Introduction / Hypothesis: Diffusion/perfusion mismatch (MM) is commonly used to assess tissue at risk in stroke patients. In small subcortical infarcts (SSI) the reverse pattern i.e. “inverse mismatch” (IM) has been shown . We aimed to evaluate the frequency and characteristics of IM in a larger cohort using two different perfusion diffusion analysis approaches.
Methods: We enrolled 129 patients with SSI within 24 hours of symptom onset (1000+ study, NCT00715533) comprising 44 infarcts of the thalamus, 9 located juxtacortically, 58 in the anterior choroidal artery, 18 in the lenticulostriate territory. Lesion volumes were assessed on DWI images using AnToNIa software. To evaluate perfusion maps a time-shift insensitive technique using a block-circulant matrix for deconvolution (oSVD)  was employed. Perfusion lesions were evaluated on MTT and Tmax (delay >2s and >6s) maps. A perfusion/diffusion ratio of 0.7 was used to define IM and 1.3 to define mismatch (MM).
Results: Results are summarized in table1. For all types of data analysis and all time points, IM was the by far most frequent pathophysiological pattern. Obviously, IM was seen most often at Tmax>6s, but it was still clearly observed with looser thresholds (Tmax>2s, MTT). At earlier time of onset IM occurred less often, but was still the most frequent pattern (p=0.0026). No significant association between infarct location and perfusion pattern was observed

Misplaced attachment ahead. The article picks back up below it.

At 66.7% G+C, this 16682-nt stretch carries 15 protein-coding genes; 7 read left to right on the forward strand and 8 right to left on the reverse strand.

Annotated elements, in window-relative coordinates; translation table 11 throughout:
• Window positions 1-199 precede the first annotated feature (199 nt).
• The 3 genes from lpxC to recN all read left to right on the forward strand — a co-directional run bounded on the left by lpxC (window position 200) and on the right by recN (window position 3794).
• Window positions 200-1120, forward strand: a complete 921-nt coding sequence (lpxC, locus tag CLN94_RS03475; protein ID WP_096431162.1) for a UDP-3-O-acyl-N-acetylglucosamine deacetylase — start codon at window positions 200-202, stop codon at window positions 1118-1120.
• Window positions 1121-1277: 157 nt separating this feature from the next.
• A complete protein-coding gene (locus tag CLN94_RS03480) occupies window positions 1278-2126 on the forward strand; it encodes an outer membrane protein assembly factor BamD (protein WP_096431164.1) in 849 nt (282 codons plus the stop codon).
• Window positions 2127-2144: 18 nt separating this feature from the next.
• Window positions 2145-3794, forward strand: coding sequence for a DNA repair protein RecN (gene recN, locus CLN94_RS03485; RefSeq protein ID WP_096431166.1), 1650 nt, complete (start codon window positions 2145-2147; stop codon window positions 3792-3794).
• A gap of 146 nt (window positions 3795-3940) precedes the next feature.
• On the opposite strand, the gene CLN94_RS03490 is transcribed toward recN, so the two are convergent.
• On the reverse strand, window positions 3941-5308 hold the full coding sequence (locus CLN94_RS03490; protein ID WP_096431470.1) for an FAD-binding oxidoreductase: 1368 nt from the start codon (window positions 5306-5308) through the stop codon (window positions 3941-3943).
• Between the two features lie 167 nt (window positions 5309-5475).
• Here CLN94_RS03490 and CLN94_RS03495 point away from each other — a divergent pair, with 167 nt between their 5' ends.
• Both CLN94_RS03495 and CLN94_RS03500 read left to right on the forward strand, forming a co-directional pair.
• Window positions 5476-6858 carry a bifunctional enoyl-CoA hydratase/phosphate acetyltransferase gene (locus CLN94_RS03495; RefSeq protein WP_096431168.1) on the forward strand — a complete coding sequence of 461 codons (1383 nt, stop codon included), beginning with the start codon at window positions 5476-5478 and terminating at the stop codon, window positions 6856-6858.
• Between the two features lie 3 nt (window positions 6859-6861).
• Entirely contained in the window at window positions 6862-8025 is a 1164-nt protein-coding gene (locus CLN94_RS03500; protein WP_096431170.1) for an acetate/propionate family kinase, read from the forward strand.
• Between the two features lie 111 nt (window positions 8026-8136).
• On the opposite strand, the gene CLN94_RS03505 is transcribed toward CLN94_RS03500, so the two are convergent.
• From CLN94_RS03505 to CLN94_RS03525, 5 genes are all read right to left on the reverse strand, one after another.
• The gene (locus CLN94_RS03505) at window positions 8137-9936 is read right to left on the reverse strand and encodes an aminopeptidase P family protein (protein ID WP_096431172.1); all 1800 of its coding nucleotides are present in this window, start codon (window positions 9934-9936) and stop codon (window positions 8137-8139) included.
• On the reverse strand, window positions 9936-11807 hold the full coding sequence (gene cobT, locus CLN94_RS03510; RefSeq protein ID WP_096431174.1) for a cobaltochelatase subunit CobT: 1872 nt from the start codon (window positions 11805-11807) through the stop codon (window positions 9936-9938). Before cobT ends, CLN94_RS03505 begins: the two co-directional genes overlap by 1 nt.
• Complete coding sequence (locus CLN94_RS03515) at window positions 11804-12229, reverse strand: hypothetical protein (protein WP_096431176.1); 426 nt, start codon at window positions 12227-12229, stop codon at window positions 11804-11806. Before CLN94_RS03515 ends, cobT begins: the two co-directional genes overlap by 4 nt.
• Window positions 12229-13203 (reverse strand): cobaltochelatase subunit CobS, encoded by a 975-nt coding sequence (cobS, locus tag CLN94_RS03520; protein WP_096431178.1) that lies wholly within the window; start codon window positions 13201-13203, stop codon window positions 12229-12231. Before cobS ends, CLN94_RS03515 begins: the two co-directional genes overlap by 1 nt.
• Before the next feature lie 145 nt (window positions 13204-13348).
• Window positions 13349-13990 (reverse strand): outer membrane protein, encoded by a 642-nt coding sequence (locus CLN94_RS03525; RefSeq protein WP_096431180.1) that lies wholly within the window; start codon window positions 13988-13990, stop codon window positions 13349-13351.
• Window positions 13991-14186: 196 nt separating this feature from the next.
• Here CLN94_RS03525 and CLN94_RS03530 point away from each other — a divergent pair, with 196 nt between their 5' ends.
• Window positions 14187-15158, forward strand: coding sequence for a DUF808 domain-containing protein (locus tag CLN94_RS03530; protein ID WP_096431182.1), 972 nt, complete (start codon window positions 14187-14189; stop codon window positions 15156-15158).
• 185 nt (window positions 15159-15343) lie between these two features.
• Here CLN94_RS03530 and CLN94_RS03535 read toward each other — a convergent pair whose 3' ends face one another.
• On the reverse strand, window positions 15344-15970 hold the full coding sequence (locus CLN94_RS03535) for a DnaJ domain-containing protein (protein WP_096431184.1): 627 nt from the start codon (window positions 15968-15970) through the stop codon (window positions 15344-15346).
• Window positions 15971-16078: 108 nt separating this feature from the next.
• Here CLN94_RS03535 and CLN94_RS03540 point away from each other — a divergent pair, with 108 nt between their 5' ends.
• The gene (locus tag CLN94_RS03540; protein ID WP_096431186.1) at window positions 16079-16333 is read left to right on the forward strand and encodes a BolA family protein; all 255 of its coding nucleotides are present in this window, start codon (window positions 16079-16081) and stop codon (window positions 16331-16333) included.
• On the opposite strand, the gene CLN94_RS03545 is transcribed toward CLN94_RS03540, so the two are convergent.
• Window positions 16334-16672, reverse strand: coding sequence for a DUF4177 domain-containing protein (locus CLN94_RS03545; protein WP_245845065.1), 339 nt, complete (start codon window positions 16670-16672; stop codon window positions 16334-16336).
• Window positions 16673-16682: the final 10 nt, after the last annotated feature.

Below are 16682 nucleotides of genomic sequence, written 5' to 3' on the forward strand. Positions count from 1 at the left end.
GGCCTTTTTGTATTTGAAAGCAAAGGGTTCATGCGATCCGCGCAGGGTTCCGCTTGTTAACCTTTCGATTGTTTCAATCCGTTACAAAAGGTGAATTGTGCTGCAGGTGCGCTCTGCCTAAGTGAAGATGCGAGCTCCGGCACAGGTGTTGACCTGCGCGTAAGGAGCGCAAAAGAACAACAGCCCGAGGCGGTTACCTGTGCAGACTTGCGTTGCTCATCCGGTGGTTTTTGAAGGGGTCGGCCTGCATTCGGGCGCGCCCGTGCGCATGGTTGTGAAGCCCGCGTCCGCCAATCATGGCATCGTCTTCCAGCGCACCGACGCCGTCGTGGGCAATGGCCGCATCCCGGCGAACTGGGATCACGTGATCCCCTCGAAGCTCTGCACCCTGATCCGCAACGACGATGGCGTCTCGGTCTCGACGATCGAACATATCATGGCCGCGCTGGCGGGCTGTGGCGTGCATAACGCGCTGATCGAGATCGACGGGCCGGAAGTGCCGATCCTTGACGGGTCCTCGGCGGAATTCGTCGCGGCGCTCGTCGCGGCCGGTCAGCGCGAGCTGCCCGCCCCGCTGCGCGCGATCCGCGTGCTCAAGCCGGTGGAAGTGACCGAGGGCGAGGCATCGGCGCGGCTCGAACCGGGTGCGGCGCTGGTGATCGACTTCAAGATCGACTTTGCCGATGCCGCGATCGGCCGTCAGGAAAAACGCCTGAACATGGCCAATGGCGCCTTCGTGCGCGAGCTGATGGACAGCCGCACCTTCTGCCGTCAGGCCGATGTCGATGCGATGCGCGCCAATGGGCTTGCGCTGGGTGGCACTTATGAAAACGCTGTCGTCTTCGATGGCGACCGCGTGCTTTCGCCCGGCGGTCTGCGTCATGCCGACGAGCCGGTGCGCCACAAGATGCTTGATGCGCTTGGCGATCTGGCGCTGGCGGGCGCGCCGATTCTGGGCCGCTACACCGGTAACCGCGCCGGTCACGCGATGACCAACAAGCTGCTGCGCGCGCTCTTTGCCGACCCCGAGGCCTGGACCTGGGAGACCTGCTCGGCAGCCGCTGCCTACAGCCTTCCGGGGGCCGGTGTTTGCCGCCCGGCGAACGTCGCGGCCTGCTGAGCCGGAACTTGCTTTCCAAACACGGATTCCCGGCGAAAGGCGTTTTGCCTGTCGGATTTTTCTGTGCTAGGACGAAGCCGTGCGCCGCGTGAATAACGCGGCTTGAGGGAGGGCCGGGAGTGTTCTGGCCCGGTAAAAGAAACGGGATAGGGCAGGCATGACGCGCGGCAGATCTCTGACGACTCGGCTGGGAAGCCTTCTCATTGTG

Conclusion: IM is the most common pathophysiological constellation in SSI. We hypothesize that this is due to a lack of collateral circulation in these “endstream infarcts” and that the diffusion changes in areas without perfusion deficit reflect cytotoxic mechanisms.
1. Doege CA et al. AJNR 2003;24:1355-63
2. Wu O et al. Magn Reson Med 2003;50:164-174